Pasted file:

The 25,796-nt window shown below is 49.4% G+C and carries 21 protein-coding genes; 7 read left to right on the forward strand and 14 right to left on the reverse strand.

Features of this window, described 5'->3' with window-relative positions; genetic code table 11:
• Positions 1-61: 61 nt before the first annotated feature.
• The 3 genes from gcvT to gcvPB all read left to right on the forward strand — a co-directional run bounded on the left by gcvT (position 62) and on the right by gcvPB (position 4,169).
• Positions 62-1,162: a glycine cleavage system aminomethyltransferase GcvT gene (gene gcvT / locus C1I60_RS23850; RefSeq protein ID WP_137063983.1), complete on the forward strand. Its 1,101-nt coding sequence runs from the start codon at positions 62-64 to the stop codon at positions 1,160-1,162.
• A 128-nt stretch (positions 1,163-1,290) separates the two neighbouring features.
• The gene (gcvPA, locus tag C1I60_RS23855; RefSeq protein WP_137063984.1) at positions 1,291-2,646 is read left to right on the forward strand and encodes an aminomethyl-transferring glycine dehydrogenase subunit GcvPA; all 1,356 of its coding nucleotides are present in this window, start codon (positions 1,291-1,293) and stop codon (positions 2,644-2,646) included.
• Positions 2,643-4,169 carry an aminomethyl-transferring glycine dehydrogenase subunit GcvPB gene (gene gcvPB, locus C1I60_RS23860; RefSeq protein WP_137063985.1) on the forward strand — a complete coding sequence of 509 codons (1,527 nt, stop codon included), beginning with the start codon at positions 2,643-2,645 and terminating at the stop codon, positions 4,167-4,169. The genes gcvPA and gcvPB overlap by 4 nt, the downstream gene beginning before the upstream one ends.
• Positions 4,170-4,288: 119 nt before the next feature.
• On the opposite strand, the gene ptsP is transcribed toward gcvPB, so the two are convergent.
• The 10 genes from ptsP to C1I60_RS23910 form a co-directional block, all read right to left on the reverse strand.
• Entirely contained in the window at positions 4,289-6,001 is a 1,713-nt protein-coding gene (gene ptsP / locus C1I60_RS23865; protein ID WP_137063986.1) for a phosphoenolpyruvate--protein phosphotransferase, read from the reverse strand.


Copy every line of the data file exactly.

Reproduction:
The 25,796-nt window shown below is 49.4% G+C and carries 21 protein-coding genes; 7 read left to right on the forward strand and 14 right to left on the reverse strand.

Features of this window, described 5'->3' with window-relative positions; genetic code table 11:
• Positions 1-61: 61 nt before the first annotated feature.
• The 3 genes from gcvT to gcvPB all read left to right on the forward strand — a co-directional run bounded on the left by gcvT (position 62) and on the right by gcvPB (position 4,169).
• Positions 62-1,162: a glycine cleavage system aminomethyltransferase GcvT gene (gene gcvT / locus C1I60_RS23850; RefSeq protein ID WP_137063983.1), complete on the forward strand. Its 1,101-nt coding sequence runs from the start codon at positions 62-64 to the stop codon at positions 1,160-1,162.
• A 128-nt stretch (positions 1,163-1,290) separates the two neighbouring features.
• The gene (gcvPA, locus tag C1I60_RS23855; RefSeq protein WP_137063984.1) at positions 1,291-2,646 is read left to right on the forward strand and encodes an aminomethyl-transferring glycine dehydrogenase subunit GcvPA; all 1,356 of its coding nucleotides are present in this window, start codon (positions 1,291-1,293) and stop codon (positions 2,644-2,646) included.
• Positions 2,643-4,169 carry an aminomethyl-transferring glycine dehydrogenase subunit GcvPB gene (gene gcvPB, locus C1I60_RS23860; RefSeq protein WP_137063985.1) on the forward strand — a complete coding sequence of 509 codons (1,527 nt, stop codon included), beginning with the start codon at positions 2,643-2,645 and terminating at the stop codon, positions 4,167-4,169. The genes gcvPA and gcvPB overlap by 4 nt, the downstream gene beginning before the upstream one ends.
• Positions 4,170-4,288: 119 nt before the next feature.
• On the opposite strand, the gene ptsP is transcribed toward gcvPB, so the two are convergent.
• The 10 genes from ptsP to C1I60_RS23910 form a co-directional block, all read right to left on the reverse strand.
• Entirely contained in the window at positions 4,289-6,001 is a 1,713-nt protein-coding gene (gene ptsP / locus C1I60_RS23865; protein ID WP_137063986.1) for a phosphoenolpyruvate--protein phosphotransferase, read from the reverse strand.